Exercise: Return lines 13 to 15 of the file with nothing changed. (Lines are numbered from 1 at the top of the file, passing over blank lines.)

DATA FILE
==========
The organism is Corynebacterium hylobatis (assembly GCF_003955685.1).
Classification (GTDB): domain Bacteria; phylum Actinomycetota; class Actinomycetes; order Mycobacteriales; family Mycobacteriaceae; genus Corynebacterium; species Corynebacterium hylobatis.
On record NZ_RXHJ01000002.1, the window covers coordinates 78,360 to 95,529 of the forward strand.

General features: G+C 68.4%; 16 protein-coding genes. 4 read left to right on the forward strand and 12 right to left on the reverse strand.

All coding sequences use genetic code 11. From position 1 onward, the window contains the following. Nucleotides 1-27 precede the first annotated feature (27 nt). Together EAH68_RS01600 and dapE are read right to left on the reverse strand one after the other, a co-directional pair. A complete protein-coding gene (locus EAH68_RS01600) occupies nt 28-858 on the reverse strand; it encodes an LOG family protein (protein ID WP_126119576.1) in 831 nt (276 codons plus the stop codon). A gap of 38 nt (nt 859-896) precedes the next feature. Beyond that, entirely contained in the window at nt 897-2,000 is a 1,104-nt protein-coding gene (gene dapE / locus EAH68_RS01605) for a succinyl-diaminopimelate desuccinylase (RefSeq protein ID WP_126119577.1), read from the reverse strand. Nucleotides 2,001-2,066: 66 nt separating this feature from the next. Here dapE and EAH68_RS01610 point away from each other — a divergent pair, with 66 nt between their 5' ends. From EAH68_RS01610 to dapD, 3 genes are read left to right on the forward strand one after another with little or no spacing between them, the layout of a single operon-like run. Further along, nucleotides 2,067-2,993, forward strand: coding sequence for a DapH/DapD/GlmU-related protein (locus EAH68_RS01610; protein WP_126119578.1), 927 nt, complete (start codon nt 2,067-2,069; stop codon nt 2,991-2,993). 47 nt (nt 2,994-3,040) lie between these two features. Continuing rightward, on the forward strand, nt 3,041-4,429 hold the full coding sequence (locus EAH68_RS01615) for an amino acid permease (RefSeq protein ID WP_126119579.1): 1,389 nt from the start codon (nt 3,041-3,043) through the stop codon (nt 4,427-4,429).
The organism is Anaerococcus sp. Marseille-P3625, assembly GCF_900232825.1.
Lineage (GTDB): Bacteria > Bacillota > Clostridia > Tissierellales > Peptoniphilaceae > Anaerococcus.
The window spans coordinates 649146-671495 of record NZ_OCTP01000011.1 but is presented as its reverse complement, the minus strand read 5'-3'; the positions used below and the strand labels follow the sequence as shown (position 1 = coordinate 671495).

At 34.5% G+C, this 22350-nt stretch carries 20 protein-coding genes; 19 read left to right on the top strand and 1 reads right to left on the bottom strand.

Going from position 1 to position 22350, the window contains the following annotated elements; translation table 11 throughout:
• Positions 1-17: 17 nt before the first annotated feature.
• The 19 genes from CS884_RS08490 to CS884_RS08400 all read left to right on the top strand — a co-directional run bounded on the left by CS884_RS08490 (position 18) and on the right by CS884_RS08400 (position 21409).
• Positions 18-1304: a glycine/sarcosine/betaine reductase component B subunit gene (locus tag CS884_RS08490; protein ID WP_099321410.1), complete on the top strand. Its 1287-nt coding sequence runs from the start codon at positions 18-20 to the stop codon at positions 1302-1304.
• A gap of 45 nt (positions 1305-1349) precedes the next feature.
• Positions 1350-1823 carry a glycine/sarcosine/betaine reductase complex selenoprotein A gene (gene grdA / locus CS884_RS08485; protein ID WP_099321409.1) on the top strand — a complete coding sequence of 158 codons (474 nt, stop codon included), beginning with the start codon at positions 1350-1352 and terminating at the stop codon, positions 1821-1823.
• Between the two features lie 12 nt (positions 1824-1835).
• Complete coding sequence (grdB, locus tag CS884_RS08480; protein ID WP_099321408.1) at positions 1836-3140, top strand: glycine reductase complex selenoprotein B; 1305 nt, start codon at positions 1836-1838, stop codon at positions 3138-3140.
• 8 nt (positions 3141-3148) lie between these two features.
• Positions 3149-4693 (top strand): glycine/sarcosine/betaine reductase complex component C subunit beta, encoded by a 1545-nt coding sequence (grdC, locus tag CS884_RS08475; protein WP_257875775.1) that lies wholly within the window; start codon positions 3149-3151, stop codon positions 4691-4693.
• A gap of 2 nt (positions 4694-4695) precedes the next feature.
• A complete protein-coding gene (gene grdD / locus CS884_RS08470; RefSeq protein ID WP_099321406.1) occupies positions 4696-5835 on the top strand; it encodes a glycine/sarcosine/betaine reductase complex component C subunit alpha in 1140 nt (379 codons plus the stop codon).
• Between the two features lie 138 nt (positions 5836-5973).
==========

• Positions 18-1304: a glycine/sarcosine/betaine reductase component B subunit gene (locus tag CS884_RS08490; protein ID WP_099321410.1), complete on the top strand. Its 1287-nt coding sequence runs from the start codon at positions 18-20 to the stop codon at positions 1302-1304.
• A gap of 45 nt (positions 1305-1349) precedes the next feature.
• Positions 1350-1823 carry a glycine/sarcosine/betaine reductase complex selenoprotein A gene (gene grdA / locus CS884_RS08485; protein ID WP_099321409.1) on the top strand — a complete coding sequence of 158 codons (474 nt, stop codon included), beginning with the start codon at positions 1350-1352 and terminating at the stop codon, positions 1821-1823.